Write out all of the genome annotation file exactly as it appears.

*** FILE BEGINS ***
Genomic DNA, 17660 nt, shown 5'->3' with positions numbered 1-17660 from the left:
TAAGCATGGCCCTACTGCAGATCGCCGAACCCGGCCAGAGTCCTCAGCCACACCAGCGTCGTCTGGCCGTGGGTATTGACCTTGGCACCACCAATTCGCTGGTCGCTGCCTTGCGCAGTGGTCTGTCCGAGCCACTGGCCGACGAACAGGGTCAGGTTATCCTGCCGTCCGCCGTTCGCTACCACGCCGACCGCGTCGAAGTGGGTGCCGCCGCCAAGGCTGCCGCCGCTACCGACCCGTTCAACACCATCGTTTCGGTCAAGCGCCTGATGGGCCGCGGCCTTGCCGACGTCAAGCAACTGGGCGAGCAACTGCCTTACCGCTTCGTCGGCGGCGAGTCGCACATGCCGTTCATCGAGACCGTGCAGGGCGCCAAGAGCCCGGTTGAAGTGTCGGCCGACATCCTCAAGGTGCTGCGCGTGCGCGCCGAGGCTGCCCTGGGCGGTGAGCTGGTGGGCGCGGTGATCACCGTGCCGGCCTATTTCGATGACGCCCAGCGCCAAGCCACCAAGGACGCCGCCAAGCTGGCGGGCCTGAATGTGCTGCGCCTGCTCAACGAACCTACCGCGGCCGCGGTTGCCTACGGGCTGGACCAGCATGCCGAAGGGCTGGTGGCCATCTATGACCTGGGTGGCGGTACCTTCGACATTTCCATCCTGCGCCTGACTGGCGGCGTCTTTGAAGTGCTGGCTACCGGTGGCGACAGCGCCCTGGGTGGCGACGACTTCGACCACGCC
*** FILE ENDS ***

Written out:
Genomic DNA, 17660 nt, shown 5'->3' with positions numbered 1-17660 from the left:
TAAGCATGGCCCTACTGCAGATCGCCGAACCCGGCCAGAGTCCTCAGCCACACCAGCGTCGTCTGGCCGTGGGTATTGACCTTGGCACCACCAATTCGCTGGTCGCTGCCTTGCGCAGTGGTCTGTCCGAGCCACTGGCCGACGAACAGGGTCAGGTTATCCTGCCGTCCGCCGTTCGCTACCACGCCGACCGCGTCGAAGTGGGTGCCGCCGCCAAGGCTGCCGCCGCTACCGACCCGTTCAACACCATCGTTTCGGTCAAGCGCCTGATGGGCCGCGGCCTTGCCGACGTCAAGCAACTGGGCGAGCAACTGCCTTACCGCTTCGTCGGCGGCGAGTCGCACATGCCGTTCATCGAGACCGTGCAGGGCGCCAAGAGCCCGGTTGAAGTGTCGGCCGACATCCTCAAGGTGCTGCGCGTGCGCGCCGAGGCTGCCCTGGGCGGTGAGCTGGTGGGCGCGGTGATCACCGTGCCGGCCTATTTCGATGACGCCCAGCGCCAAGCCACCAAGGACGCCGCCAAGCTGGCGGGCCTGAATGTGCTGCGCCTGCTCAACGAACCTACCGCGGCCGCGGTTGCCTACGGGCTGGACCAGCATGCCGAAGGGCTGGTGGCCATCTATGACCTGGGTGGCGGTACCTTCGACATTTCCATCCTGCGCCTGACTGGCGGCGTCTTTGAAGTGCTGGCTACCGGTGGCGACAGCGCCCTGGGTGGCGACGACTTCGACCACGCC